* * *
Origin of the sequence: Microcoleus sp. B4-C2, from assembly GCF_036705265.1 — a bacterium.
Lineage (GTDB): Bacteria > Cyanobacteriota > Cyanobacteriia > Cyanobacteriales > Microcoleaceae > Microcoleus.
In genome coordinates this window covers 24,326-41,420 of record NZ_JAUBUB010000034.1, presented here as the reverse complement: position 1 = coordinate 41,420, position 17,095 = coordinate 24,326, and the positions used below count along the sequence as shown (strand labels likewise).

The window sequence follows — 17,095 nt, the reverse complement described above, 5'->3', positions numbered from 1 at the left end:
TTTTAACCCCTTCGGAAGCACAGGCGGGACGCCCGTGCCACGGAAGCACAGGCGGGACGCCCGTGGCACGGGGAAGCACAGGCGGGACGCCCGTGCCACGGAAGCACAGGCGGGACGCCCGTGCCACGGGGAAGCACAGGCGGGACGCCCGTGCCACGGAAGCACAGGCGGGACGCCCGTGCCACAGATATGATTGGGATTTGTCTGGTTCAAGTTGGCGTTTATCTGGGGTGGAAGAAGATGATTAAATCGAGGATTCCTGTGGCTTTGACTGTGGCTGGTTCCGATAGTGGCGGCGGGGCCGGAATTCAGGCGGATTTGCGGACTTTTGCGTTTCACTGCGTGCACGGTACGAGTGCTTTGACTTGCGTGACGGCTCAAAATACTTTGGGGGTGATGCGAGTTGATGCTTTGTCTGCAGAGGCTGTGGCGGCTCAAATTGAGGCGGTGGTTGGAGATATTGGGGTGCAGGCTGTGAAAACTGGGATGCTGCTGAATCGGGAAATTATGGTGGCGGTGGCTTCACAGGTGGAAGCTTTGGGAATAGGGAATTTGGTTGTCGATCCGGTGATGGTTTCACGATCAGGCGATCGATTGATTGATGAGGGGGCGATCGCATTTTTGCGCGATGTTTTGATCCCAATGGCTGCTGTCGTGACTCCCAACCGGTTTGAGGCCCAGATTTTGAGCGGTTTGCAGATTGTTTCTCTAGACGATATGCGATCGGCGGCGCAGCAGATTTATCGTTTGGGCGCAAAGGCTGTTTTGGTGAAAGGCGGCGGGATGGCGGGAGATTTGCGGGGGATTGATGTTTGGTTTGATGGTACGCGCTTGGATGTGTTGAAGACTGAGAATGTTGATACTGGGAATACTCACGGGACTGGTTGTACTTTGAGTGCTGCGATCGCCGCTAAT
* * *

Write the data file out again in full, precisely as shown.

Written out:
Origin of the sequence: Microcoleus sp. B4-C2, from assembly GCF_036705265.1 — a bacterium.
Lineage (GTDB): Bacteria > Cyanobacteriota > Cyanobacteriia > Cyanobacteriales > Microcoleaceae > Microcoleus.
In genome coordinates this window covers 24,326-41,420 of record NZ_JAUBUB010000034.1, presented here as the reverse complement: position 1 = coordinate 41,420, position 17,095 = coordinate 24,326, and the positions used below count along the sequence as shown (strand labels likewise).

The window sequence follows — 17,095 nt, the reverse complement described above, 5'->3', positions numbered from 1 at the left end:
TTTTAACCCCTTCGGAAGCACAGGCGGGACGCCCGTGCCACGGAAGCACAGGCGGGACGCCCGTGGCACGGGGAAGCACAGGCGGGACGCCCGTGCCACGGAAGCACAGGCGGGACGCCCGTGCCACGGGGAAGCACAGGCGGGACGCCCGTGCCACGGAAGCACAGGCGGGACGCCCGTGCCACAGATATGATTGGGATTTGTCTGGTTCAAGTTGGCGTTTATCTGGGGTGGAAGAAGATGATTAAATCGAGGATTCCTGTGGCTTTGACTGTGGCTGGTTCCGATAGTGGCGGCGGGGCCGGAATTCAGGCGGATTTGCGGACTTTTGCGTTTCACTGCGTGCACGGTACGAGTGCTTTGACTTGCGTGACGGCTCAAAATACTTTGGGGGTGATGCGAGTTGATGCTTTGTCTGCAGAGGCTGTGGCGGCTCAAATTGAGGCGGTGGTTGGAGATATTGGGGTGCAGGCTGTGAAAACTGGGATGCTGCTGAATCGGGAAATTATGGTGGCGGTGGCTTCACAGGTGGAAGCTTTGGGAATAGGGAATTTGGTTGTCGATCCGGTGATGGTTTCACGATCAGGCGATCGATTGATTGATGAGGGGGCGATCGCATTTTTGCGCGATGTTTTGATCCCAATGGCTGCTGTCGTGACTCCCAACCGGTTTGAGGCCCAGATTTTGAGCGGTTTGCAGATTGTTTCTCTAGACGATATGCGATCGGCGGCGCAGCAGATTTATCGTTTGGGCGCAAAGGCTGTTTTGGTGAAAGGCGGCGGGATGGCGGGAGATTTGCGGGGGATTGATGTTTGGTTTGATGGTACGCGCTTGGATGTGTTGAAGACTGAGAATGTTGATACTGGGAATACTCACGGGACTGGTTGTACTTTGAGTGCTGCGATCGCCGCTAAT